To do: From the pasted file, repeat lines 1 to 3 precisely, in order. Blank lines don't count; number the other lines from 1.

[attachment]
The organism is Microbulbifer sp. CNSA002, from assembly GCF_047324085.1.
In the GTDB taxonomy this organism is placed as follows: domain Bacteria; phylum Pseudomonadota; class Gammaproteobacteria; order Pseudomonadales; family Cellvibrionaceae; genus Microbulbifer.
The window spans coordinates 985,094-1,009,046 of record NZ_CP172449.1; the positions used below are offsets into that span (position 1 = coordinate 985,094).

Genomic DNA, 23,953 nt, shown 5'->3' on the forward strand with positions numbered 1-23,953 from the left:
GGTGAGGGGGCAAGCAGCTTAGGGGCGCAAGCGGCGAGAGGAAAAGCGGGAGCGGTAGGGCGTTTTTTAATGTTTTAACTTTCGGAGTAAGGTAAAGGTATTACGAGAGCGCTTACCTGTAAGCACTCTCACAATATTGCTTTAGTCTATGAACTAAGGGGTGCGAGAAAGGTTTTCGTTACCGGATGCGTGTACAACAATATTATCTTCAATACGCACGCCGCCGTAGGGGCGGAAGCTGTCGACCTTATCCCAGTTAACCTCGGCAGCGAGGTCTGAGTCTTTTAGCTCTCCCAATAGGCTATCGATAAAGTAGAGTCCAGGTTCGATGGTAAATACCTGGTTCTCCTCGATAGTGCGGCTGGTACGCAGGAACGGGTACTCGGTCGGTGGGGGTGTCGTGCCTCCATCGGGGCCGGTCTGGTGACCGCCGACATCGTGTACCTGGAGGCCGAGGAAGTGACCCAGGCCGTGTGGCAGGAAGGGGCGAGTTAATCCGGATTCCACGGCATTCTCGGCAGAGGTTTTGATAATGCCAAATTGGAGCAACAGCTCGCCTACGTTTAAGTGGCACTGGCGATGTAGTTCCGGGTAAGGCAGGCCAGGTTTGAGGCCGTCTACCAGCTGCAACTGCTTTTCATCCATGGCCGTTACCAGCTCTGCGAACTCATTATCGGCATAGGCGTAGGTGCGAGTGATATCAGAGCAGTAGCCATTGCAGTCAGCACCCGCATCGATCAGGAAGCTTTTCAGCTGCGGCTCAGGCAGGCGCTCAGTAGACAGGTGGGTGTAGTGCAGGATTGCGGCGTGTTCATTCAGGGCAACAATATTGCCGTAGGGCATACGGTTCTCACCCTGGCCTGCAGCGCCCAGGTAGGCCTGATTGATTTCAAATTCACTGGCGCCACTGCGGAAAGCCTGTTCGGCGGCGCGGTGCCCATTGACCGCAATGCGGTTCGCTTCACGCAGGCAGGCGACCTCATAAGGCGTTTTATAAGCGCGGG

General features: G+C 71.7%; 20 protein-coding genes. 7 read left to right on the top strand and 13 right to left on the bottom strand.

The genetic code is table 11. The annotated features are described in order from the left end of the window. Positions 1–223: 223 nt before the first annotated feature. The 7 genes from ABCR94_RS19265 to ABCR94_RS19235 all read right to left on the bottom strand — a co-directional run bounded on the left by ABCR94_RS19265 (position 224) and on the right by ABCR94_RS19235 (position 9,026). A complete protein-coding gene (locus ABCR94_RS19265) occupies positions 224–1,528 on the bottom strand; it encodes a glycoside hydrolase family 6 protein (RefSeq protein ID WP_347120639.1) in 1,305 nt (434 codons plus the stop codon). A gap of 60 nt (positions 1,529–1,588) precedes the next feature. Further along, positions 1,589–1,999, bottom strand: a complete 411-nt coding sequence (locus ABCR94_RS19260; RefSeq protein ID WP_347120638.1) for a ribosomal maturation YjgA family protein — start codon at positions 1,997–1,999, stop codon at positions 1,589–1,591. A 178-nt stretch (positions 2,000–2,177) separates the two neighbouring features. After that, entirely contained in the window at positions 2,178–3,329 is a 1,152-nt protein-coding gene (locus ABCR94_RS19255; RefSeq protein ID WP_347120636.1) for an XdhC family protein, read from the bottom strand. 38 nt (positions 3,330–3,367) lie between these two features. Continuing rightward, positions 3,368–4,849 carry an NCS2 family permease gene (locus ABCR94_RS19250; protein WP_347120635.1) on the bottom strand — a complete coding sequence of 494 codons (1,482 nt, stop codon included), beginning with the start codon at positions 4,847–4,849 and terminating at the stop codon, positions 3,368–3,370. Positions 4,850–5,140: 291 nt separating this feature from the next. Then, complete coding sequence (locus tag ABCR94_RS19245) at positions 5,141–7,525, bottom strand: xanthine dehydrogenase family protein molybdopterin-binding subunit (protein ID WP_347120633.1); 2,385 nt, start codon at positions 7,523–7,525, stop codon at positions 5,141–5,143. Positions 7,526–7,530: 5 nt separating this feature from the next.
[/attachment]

The organism is Microbulbifer sp. CNSA002, from assembly GCF_047324085.1.
In the GTDB taxonomy this organism is placed as follows: domain Bacteria; phylum Pseudomonadota; class Gammaproteobacteria; order Pseudomonadales; family Cellvibrionaceae; genus Microbulbifer.
The window spans coordinates 985,094-1,009,046 of record NZ_CP172449.1; the positions used below are offsets into that span (position 1 = coordinate 985,094).